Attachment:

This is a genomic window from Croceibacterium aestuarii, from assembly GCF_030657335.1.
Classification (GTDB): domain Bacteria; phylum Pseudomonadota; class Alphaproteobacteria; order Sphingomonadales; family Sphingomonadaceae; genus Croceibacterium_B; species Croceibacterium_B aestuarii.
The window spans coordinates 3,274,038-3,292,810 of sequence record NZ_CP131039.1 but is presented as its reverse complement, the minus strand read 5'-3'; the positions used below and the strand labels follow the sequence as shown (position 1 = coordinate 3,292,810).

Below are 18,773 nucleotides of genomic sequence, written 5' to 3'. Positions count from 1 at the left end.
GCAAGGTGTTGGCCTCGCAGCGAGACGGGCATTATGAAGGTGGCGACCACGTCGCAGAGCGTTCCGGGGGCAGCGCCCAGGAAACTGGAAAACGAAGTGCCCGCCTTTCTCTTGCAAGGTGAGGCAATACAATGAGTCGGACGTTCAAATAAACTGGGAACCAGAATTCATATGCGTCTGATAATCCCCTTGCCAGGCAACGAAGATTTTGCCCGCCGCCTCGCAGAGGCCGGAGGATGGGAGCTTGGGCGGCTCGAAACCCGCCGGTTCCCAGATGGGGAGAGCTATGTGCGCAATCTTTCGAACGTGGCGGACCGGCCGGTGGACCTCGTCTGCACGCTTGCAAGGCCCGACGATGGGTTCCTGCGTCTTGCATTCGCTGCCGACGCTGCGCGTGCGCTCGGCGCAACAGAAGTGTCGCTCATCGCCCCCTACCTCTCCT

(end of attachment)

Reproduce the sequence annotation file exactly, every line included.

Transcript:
This is a genomic window from Croceibacterium aestuarii, from assembly GCF_030657335.1.
Classification (GTDB): domain Bacteria; phylum Pseudomonadota; class Alphaproteobacteria; order Sphingomonadales; family Sphingomonadaceae; genus Croceibacterium_B; species Croceibacterium_B aestuarii.
The window spans coordinates 3,274,038-3,292,810 of sequence record NZ_CP131039.1 but is presented as its reverse complement, the minus strand read 5'-3'; the positions used below and the strand labels follow the sequence as shown (position 1 = coordinate 3,292,810).

Below are 18,773 nucleotides of genomic sequence, written 5' to 3'. Positions count from 1 at the left end.
GCAAGGTGTTGGCCTCGCAGCGAGACGGGCATTATGAAGGTGGCGACCACGTCGCAGAGCGTTCCGGGGGCAGCGCCCAGGAAACTGGAAAACGAAGTGCCCGCCTTTCTCTTGCAAGGTGAGGCAATACAATGAGTCGGACGTTCAAATAAACTGGGAACCAGAATTCATATGCGTCTGATAATCCCCTTGCCAGGCAACGAAGATTTTGCCCGCCGCCTCGCAGAGGCCGGAGGATGGGAGCTTGGGCGGCTCGAAACCCGCCGGTTCCCAGATGGGGAGAGCTATGTGCGCAATCTTTCGAACGTGGCGGACCGGCCGGTGGACCTCGTCTGCACGCTTGCAAGGCCCGACGATGGGTTCCTGCGTCTTGCATTCGCTGCCGACGCTGCGCGTGCGCTCGGCGCAACAGAAGTGTCGCTCATCGCCCCCTACCTCTCCT